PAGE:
Blue domes, white Cycladic houses, romantic sunsets, sheer cliffs, black volcanic beaches. Santorini has it all!
This small volcanic island of just 73 km2 (28 sq mi) in the middle of the Aegean Sea is located about 200km (120 mi) southeast of Greece mainland, resulting from several volcanic eruptions through the centuries.
WHEN TO VISIT SANTORINI
Peak season in Santorini is between July and August when hotels are full and streets are packed with tourists (especially in Oia). Avoid this period of the year and travel to Santorini in May-June or September-October when things are quieter, more affordable, and much more enjoyable.
On the other hand, wintertime can be quite an experience since most restaurants and hotels shut down from November to the end of March.
WHERE TO STAY IN SANTORINI
The most popular destinations in Santorini are Oia, Imerovigli, and Fira.
If you pick one of them as your base, be prepared to invest good money in accommodation: hotels can be pretty expensive on this side of the island facing the Caldera, especially in Oia and Imerovigli. But, simultaneously, you’ll enjoy the most beautiful spots of Santorini. In other words, it can be worth the money.
But, if you are on a tight budget, choose a place on the east coast, like Perissa or Kamari, and then travel by bus, bike, or car to the other side of the island. This area is also great for watersports and a relaxing beach vacation.
WHAT TO DO IN SANTORINI
Despite being a small island, there’s plenty to do in Santorini.
The first activity you’ll surely be doing is walking: there are endless trails to go through, the most famous ones linking Fira-Firostefani-Imerovigli-Oia. But even without adventuring in a 10-mile walk, remember that going from your hotel room to a restaurant, a shop, or a viewpoint usually involves walking and a lot – A LOT – of stairs. In fact, all the Caldera-edge towns are unsuitable for people with reduced mobility, and also, be careful if traveling with small children.
Sunsets in Oia (and also in Imerovigli) are something you’ll be chasing since they allegedly are the most romantic in the world. Be aware that, especially during peak season, people will get to the viewpoints hours in advance to secure the best spot.
Swimming in Santorini can mean very different things: you can swim in a lovely swimming pool or an exclusive plunge pool on your private terrace in the Caldera area. If you stay on the black beaches on the east coast of Santorini, you’ll get a taste of the Aegean Sea.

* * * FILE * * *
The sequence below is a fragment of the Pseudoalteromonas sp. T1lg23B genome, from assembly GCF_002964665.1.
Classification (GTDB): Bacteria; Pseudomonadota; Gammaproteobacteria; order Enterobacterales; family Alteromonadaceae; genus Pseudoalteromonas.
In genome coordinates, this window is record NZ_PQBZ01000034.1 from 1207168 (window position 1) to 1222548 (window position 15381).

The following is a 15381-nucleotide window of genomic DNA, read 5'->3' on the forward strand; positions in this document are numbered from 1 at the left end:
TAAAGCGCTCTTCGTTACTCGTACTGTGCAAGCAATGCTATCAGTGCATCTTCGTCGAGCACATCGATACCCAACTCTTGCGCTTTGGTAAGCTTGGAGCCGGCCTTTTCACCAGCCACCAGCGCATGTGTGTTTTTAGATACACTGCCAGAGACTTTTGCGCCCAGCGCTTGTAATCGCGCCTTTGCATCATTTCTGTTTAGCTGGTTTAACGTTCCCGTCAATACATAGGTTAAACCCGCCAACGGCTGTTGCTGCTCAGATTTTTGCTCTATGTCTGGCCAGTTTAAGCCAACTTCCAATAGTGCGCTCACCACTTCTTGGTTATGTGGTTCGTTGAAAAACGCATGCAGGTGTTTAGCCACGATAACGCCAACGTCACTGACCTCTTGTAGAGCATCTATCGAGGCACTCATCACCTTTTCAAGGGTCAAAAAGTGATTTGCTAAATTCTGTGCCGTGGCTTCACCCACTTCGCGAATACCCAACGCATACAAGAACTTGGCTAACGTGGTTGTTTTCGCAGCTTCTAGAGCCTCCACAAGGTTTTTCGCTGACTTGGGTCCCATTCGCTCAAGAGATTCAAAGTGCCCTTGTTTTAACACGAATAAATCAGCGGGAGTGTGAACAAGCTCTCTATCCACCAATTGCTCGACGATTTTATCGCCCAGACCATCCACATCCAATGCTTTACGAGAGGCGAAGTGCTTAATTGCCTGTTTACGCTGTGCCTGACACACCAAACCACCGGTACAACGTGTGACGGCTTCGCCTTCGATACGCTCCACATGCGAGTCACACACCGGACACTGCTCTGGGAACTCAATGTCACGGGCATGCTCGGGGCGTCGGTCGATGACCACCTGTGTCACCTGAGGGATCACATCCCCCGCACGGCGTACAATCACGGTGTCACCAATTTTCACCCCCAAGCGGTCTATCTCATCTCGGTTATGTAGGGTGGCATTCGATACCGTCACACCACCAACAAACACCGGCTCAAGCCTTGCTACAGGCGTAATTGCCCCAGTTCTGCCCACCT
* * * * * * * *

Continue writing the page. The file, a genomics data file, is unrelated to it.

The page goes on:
Another must-do in Santorini is wine tasting in one of the 12 local wineries. One of the biggest producers is the Estate Argyros, a winery that hosts wine tasting featuring a selection of vintage wines accompanied by fine Greek food. Santorini’s most famous wines, made from the assyrtiko grape variety, are the dry whites and the dessert wine Vinsanto.
Last but not least, if you have a limited time in Santorini or don’t want the hassle of renting a car and looking for things, many tour agencies on the island organize both group and private, customizable tours.
. Santorini travel guide
WHAT TO SEE IN SANTORINI
The island deserves a stop, but you can’t leave Santorini before visiting these spots if you are going for the essentials.
– Oia. As cliché as it sounds, this little former fisherman town does deserve a visit. And not only for the world-known sunsets but also for the historical center with all the small shops and restaurants and the narrow streets with the Caldera view.
– Imerovigli. Less famous than Oia but, in my opinion, as beautiful, Imerovigli has something unique to explore: the Skaros. Today a conical peninsula, but historically the first of five fortresses built on Santorini in the 15th century to protect the islanders from pirate attacks. Back in the days, it was home to more than 1,000 people, but earthquakes ended the “town,” and the inhabitants moved to Fira.
– Firostefani. This town could be considered a borough of Fira, and it’s famous for the 3-bells church with a blue dome looking at the Caldera.
– Red Beach. More famous for sightseeing than swimming, this stunning beach in the South of Santorini is a traveler’s favorite.
– Black Beaches. Most of Santorini’s beaches on the east coast are lined with black volcanic sand, a unique feature in all of Europe.
With all that fear, it’s much easier to stay at home in our
comfort zones than to break out and travel.
So, are you ready for a perfect Santorini getaway? Santorini travel guide
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